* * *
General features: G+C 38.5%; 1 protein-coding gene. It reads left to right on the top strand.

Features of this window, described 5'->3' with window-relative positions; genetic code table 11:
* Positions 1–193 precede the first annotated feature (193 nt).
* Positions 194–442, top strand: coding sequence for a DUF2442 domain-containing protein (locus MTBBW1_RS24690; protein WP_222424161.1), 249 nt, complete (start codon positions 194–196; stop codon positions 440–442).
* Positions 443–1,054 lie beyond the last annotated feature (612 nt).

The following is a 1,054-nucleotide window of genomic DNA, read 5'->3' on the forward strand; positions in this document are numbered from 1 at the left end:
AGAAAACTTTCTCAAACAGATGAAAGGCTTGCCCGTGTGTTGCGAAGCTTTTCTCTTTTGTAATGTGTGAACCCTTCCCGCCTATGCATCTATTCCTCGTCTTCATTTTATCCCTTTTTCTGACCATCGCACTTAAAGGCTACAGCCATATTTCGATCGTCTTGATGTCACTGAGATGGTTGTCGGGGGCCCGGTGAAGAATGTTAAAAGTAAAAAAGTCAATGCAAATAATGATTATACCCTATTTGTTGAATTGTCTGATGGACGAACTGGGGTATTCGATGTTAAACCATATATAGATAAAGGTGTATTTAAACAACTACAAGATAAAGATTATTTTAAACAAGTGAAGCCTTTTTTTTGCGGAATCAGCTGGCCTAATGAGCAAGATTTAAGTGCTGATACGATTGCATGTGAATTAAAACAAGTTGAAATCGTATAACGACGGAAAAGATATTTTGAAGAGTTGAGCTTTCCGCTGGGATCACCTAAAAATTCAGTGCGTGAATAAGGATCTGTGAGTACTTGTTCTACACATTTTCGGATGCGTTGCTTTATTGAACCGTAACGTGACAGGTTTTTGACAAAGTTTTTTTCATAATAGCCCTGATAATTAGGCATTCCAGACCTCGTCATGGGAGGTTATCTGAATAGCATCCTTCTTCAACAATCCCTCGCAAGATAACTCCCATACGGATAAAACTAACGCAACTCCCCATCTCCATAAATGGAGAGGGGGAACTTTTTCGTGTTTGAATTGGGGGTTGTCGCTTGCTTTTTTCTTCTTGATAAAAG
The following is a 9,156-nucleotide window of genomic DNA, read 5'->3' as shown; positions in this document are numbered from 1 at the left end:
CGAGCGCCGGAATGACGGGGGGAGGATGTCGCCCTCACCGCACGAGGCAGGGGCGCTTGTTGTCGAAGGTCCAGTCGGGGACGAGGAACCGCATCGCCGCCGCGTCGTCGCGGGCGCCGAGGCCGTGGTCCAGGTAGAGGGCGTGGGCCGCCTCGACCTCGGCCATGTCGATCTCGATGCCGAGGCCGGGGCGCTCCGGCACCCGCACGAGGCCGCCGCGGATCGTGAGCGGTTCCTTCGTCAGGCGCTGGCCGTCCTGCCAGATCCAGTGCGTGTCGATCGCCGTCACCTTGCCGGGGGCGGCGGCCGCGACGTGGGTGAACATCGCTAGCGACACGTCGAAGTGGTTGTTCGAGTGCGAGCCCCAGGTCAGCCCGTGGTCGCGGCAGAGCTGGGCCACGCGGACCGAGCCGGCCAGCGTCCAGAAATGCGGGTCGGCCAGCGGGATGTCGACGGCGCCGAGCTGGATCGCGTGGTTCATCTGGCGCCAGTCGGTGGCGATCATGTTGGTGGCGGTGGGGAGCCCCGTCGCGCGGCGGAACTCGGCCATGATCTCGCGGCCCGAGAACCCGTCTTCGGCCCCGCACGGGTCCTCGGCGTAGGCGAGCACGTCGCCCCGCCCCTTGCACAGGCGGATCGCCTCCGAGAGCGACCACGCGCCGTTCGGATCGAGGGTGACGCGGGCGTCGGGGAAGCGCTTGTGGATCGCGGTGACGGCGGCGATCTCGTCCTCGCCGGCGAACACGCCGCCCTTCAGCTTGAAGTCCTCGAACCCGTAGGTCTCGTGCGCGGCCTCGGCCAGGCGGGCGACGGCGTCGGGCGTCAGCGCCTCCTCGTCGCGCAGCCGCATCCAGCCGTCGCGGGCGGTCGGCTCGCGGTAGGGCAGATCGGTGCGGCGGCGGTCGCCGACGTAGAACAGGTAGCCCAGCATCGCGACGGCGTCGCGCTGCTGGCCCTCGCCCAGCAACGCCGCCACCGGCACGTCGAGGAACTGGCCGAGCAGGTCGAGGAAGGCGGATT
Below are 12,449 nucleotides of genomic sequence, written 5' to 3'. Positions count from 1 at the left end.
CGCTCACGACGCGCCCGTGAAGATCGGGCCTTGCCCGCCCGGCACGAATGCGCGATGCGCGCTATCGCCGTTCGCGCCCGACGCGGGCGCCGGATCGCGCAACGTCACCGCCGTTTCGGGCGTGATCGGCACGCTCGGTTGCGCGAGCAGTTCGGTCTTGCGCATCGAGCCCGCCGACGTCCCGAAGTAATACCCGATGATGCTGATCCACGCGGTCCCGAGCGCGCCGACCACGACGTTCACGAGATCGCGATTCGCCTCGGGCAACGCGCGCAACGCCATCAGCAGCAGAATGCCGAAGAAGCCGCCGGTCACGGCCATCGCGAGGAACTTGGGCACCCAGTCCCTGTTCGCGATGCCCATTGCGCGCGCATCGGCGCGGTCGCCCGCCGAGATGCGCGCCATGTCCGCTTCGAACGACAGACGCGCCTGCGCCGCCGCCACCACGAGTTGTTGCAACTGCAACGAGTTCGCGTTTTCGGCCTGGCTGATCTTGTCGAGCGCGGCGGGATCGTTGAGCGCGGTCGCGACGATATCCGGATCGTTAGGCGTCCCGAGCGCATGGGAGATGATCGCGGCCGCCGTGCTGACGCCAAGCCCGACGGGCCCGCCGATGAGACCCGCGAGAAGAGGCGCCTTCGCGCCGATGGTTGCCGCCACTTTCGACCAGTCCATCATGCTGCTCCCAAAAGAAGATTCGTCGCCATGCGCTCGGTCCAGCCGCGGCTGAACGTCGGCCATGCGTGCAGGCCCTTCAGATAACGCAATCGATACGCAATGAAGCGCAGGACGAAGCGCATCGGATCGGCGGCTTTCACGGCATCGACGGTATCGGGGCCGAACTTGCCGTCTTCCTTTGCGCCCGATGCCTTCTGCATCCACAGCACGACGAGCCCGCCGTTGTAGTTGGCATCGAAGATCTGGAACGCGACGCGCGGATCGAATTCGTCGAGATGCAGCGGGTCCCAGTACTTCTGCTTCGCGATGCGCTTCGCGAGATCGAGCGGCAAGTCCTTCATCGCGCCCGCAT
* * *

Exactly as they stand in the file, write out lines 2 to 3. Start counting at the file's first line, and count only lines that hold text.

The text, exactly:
Features of this window, described 5'->3' with window-relative positions; genetic code table 11:
* Positions 1–193 precede the first annotated feature (193 nt).